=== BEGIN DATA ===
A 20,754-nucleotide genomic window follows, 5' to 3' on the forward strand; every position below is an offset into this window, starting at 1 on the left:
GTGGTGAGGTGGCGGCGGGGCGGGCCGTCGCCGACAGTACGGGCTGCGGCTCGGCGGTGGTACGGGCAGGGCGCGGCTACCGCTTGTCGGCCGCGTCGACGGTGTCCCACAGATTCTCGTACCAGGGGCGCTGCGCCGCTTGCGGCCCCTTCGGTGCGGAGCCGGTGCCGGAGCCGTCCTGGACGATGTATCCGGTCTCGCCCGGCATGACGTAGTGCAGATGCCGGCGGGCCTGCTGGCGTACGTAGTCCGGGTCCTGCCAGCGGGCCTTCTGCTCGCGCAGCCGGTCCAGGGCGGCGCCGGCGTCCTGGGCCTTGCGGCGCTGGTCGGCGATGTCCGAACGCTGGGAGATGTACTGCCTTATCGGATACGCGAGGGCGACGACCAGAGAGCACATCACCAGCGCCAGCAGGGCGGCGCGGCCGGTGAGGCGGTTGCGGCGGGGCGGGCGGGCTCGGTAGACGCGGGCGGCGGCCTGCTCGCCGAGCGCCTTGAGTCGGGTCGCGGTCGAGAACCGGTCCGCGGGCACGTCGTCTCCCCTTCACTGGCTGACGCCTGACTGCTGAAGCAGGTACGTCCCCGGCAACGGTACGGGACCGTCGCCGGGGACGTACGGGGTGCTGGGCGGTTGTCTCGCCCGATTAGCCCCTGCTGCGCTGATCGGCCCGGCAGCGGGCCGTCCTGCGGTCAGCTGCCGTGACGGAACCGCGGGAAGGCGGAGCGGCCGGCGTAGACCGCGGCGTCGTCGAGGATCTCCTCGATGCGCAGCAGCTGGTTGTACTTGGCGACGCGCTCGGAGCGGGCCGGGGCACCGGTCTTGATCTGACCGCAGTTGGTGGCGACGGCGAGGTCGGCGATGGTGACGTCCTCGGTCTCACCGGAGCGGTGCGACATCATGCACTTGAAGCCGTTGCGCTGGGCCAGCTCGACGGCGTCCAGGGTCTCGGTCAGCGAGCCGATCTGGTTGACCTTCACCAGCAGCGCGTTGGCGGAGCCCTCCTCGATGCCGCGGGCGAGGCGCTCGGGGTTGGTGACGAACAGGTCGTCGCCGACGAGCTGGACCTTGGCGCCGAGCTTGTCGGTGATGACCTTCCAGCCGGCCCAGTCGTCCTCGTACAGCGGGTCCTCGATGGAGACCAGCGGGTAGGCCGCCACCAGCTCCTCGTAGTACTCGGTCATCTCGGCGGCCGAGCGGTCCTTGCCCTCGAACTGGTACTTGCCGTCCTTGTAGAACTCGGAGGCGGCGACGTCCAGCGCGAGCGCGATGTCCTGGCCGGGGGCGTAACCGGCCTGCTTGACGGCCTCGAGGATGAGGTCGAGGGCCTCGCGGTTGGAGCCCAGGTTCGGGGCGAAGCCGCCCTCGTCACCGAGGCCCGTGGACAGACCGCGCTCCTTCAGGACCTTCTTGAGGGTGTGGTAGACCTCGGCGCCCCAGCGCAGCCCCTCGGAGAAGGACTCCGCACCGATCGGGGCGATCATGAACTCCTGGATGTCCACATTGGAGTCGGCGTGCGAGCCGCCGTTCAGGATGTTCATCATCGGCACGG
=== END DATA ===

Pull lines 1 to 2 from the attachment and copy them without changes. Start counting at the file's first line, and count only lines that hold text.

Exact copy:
A 20,754-nucleotide genomic window follows, 5' to 3' on the forward strand; every position below is an offset into this window, starting at 1 on the left:
GTGGTGAGGTGGCGGCGGGGCGGGCCGTCGCCGACAGTACGGGCTGCGGCTCGGCGGTGGTACGGGCAGGGCGCGGCTACCGCTTGTCGGCCGCGTCGACGGTGTCCCACAGATTCTCGTACCAGGGGCGCTGCGCCGCTTGCGGCCCCTTCGGTGCGGAGCCGGTGCCGGAGCCGTCCTGGACGATGTATCCGGTCTCGCCCGGCATGACGTAGTGCAGATGCCGGCGGGCCTGCTGGCGTACGTAGTCCGGGTCCTGCCAGCGGGCCTTCTGCTCGCGCAGCCGGTCCAGGGCGGCGCCGGCGTCCTGGGCCTTGCGGCGCTGGTCGGCGATGTCCGAACGCTGGGAGATGTACTGCCTTATCGGATACGCGAGGGCGACGACCAGAGAGCACATCACCAGCGCCAGCAGGGCGGCGCGGCCGGTGAGGCGGTTGCGGCGGGGCGGGCGGGCTCGGTAGACGCGGGCGGCGGCCTGCTCGCCGAGCGCCTTGAGTCGGGTCGCGGTCGAGAACCGGTCCGCGGGCACGTCGTCTCCCCTTCACTGGCTGACGCCTGACTGCTGAAGCAGGTACGTCCCCGGCAACGGTACGGGACCGTCGCCGGGGACGTACGGGGTGCTGGGCGGTTGTCTCGCCCGATTAGCCCCTGCTGCGCTGATCGGCCCGGCAGCGGGCCGTCCTGCGGTCAGCTGCCGTGACGGAACCGCGGGAAGGCGGAGCGGCCGGCGTAGACCGCGGCGTCGTCGAGGATCTCCTCGATGCGCAGCAGCTGGTTGTACTTGGCGACGCGCTCGGAGCGGGCCGGGGCACCGGTCTTGATCTGACCGCAGTTGGTGGCGACGGCGAGGTCGGCGATGGTGACGTCCTCGGTCTCACCGGAGCGGTGCGACATCATGCACTTGAAGCCGTTGCGCTGGGCCAGCTCGACGGCGTCCAGGGTCTCGGTCAGCGAGCCGATCTGGTTGACCTTCACCAGCAGCGCGTTGGCGGAGCCCTCCTCGATGCCGCGGGCGAGGCGCTCGGGGTTGGTGACGAACAGGTCGTCGCCGACGAGCTGGACCTTGGCGCCGAGCTTGTCGGTGATGACCTTCCAGCCGGCCCAGTCGTCCTCGTACAGCGGGTCCTCGATGGAGACCAGCGGGTAGGCCGCCACCAGCTCCTCGTAGTACTCGGTCATCTCGGCGGCCGAGCGGTCCTTGCCCTCGAACTGGTACTTGCCGTCCTTGTAGAACTCGGAGGCGGCGACGTCCAGCGCGAGCGCGATGTCCTGGCCGGGGGCGTAACCGGCCTGCTTGACGGCCTCGAGGATGAGGTCGAGGGCCTCGCGGTTGGAGCCCAGGTTCGGGGCGAAGCCGCCCTCGTCACCGAGGCCCGTGGACAGACCGCGCTCCTTCAGGACCTTCTTGAGGGTGTGGTAGACCTCGGCGCCCCAGCGCAGCCCCTCGGAGAAGGACTCCGCACCGATCGGGGCGATCATGAACTCCTGGATGTCCACATTGGAGTCGGCGTGCGAGCCGCCGTTCAGGATGTTCATCATCGGCACGG